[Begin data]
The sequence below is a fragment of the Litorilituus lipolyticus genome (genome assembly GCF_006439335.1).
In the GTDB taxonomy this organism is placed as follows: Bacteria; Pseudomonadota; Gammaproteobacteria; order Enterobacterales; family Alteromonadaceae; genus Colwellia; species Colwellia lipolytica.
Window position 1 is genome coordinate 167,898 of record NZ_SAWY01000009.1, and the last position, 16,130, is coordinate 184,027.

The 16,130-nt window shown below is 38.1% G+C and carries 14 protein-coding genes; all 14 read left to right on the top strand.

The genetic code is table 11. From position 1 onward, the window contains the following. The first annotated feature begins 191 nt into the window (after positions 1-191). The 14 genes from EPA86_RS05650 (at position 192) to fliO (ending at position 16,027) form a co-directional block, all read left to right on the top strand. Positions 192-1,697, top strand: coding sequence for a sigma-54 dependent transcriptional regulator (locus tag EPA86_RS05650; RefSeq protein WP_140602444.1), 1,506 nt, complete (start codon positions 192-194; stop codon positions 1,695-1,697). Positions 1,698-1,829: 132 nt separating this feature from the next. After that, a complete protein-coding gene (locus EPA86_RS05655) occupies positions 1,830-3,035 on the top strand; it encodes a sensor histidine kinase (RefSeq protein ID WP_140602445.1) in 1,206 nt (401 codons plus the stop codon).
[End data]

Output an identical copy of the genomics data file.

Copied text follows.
The sequence below is a fragment of the Litorilituus lipolyticus genome (genome assembly GCF_006439335.1).
In the GTDB taxonomy this organism is placed as follows: Bacteria; Pseudomonadota; Gammaproteobacteria; order Enterobacterales; family Alteromonadaceae; genus Colwellia; species Colwellia lipolytica.
Window position 1 is genome coordinate 167,898 of record NZ_SAWY01000009.1, and the last position, 16,130, is coordinate 184,027.

The 16,130-nt window shown below is 38.1% G+C and carries 14 protein-coding genes; all 14 read left to right on the top strand.

The genetic code is table 11. From position 1 onward, the window contains the following. The first annotated feature begins 191 nt into the window (after positions 1-191). The 14 genes from EPA86_RS05650 (at position 192) to fliO (ending at position 16,027) form a co-directional block, all read left to right on the top strand. Positions 192-1,697, top strand: coding sequence for a sigma-54 dependent transcriptional regulator (locus tag EPA86_RS05650; RefSeq protein WP_140602444.1), 1,506 nt, complete (start codon positions 192-194; stop codon positions 1,695-1,697). Positions 1,698-1,829: 132 nt separating this feature from the next. After that, a complete protein-coding gene (locus EPA86_RS05655) occupies positions 1,830-3,035 on the top strand; it encodes a sensor histidine kinase (RefSeq protein ID WP_140602445.1) in 1,206 nt (401 codons plus the stop codon).